Maybe some of you guys can help
My roommates were woken up one night to water coming through the ceiling and light fixtures. Firemen were called and it appeared that the flood was caused by and overflowing toilet in the apartment above ours. Unfortunately, I was out of town and the flood destroyed my bed and my laptop ( ~ $3500 in damages). Our landlord said that the flood was caused by the negligence of the tenants above us, and because of that, the landlord is not responsible for damage to personal property ( which is stated in the lease). The tenants above my apartment are claiming that the flood is not their fault. Who is responsible?
Wouldn't that be easy if I, or the kids upstairs had renters insurance. I'm 22.... sometimes you have to learn the hardway. They're about 22 as well, so I'm hoping someone here might have a slight insight into who's lesson is a little harder to learn.
you all lose. unless someone specifically claims the guilt then you all have to go to court to figure it out.
congratulations :) your first step to becoming an adult.
LESSON INSURANCE 101: Why not having it sucks more than getting it in the first place.
If you are determined to learn everything the hard way then im looking forward to hearing the post about STDs.
I already learned the lesson that sex is MUCH MORE FUN sans condom.
excellent. you are clearly an intelligent, clear thinking young man with a bright future.
Sympathy. We've still got old papers and books smoked by a fire in the neighboring flat. We had insurance but they wriggled out of paying. When you're 22 they do line up to teach you, don't they.
Get a condom for your next laptop. And a tether.
BTW if you get a USB HD enclosure you could salvage your data.
Fortunately, I'm smart enough to keep all my data backed up, so I didn't lose any.
I brought the laptop to the shop since it was under warranty, but liquid damage isn't covered and its hard to explain a corroded motherboard on a fairly new computer.
I was hoping that it would have only been a fried hard drive or something else that is covered. Then I would have only had to worry about my bed, which wouldn't have been worth the effort to try to get money back.
If you truly feel it's worth $3500, then go visit an attorney. The visit will probably cost you $150, but the atty might be able to write a letter to the landlord and squeeze some money out. (or tell you point blank you're SOL)
HANG ON. Someone's telling porkies. Toilet's don't overflow unless
1. The cops arrive and evidence is being desperately and unsuccessfully flushed.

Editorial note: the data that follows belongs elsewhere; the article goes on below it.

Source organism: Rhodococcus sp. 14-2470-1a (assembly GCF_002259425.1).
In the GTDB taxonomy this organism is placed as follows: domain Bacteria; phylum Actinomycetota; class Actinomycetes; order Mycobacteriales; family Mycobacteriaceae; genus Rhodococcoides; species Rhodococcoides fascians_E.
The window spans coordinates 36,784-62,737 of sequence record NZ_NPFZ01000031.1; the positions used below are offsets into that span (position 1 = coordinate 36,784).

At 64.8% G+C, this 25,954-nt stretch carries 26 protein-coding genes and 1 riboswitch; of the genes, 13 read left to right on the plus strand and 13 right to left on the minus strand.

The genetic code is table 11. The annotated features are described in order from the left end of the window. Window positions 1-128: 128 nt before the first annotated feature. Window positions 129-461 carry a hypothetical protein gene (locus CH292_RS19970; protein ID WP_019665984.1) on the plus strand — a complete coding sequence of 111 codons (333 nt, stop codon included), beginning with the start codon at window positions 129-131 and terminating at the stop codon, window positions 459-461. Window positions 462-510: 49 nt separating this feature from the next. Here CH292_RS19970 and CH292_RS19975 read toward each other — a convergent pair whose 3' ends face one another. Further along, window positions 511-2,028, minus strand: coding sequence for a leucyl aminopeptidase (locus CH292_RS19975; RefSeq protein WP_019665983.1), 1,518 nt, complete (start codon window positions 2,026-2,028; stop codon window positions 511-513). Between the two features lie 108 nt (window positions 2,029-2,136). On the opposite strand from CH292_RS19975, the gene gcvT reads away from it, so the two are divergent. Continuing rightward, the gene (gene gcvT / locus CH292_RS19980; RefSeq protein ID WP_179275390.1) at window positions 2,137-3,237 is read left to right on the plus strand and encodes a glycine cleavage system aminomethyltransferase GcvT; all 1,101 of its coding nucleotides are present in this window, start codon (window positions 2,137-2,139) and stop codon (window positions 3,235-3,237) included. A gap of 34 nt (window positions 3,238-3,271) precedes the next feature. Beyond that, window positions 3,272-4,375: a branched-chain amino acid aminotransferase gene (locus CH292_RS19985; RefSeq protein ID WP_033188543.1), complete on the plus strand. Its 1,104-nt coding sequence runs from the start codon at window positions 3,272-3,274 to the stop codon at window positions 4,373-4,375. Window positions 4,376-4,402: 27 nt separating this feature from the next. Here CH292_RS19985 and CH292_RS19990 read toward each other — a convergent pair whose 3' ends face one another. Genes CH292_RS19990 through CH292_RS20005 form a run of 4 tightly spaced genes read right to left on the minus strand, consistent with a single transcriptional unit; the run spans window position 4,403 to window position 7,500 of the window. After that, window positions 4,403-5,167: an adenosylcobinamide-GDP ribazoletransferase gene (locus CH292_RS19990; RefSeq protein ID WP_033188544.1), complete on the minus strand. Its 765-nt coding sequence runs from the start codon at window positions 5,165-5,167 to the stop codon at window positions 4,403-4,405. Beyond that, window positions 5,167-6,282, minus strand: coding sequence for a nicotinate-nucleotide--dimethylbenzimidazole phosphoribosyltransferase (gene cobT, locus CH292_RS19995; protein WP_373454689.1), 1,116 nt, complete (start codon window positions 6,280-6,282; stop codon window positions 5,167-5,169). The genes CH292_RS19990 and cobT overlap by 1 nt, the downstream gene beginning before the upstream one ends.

2. There's a seriously leaky cistern inlet valve AND either a blockage in either the cistern overflow (which should drain to the pan) or a blockage in the pan connection to the sewer stack. And nobody noticed (were they all out of town)?
3. It wasn't the toilet.
4. I don't understand your plumbing.
5. Some dummy tried and tried and tried to flush something that wouldn't.
Oh dear. The simplest explanation somtimes is right.
6. Heh. I just fixed this one for my parents - there's a big rubber washer/grommet thing that connects the cistern outlet to to the pan. That perishes over time ...
Some of these could be building maintenance items BTW that could be sheeted home to Mr. Landlord.
But HANG ON yhe Fire Dept came? Must have been something major major.
So what was it exactly? You need to know before spending the $150 on renting teeth.
My roommates woke up to water coming out of the ceiling, out of light fixtures, so they called 311 or 411 or whichever number you call in nyc when you need attention but don't think it warrants 911. The operator deemed it a hazard since light fixtures = electricity and electricity and water don't usually go well together. The firemen came, snaked the toilet, and it stopped.
The kids upstairs said they went to the bathroom, went to sleep, and the next thing they know, firemen are knocking on their door.
The thing is, I pretty much agree that it isn't the landlord's fault. Its pretty tough to explain an overflowing toilet running for 6 hours in the middle of the night.
The landlord's position is that all damage to the apartment, they will take care of and we are not responsible for. All personal damage, its between the kids upstairs and us. They don't even take an active role in mediating or anything like that.
The kids upstairs are stating that the flood wasn't their fault, and they feel really bad about the damage so if we need any help with dealing with the landlord... blah blah blah
My roommates and I like our apartment. We want to stay for awhile, so we're not going to try and go after the landlord.
I don't want to be a dick about this and take the kids to court. I just want to find some sort of legal precedence to show these kids so they will at least man up and take some sort of responsibility.
Now I know asking ?off v2.0 isn't necessarily the best place to get info on this, but actually getting a response on a legal forum just sucks.
You would have to prove that the kids upstairs were in some way responsible for what happened.
I can tell you from experience that the flapper valve system in American toilets is very prone to failure. It is pretty common for it not to seat properly and leave a constant flow of water into the toilet bowl. You only need the bowl to be blocked and you have a flood. I notice it when it happens because of the sound of the water running. Why didn't they?
But when it really comes down to it, I don't see what you can do except chalk it up to experience. Shit happens. Mostly it happens to other people and you read about it in the news, but sometimes it happens to you.
The Landlord: The flood was caused by the blockage caused by the other party.
The Kids: the flood was caused by the failure of the shutoff cock in the cistern.
Actually you needed both failures to coexist and not be noticed over the time sufficient to affect you.
So in what order did the failures occur? Was there a maintenance request outstanding for a leaky inlet to the cistern? Should there have been one? Who fixes what? etc .. etc ..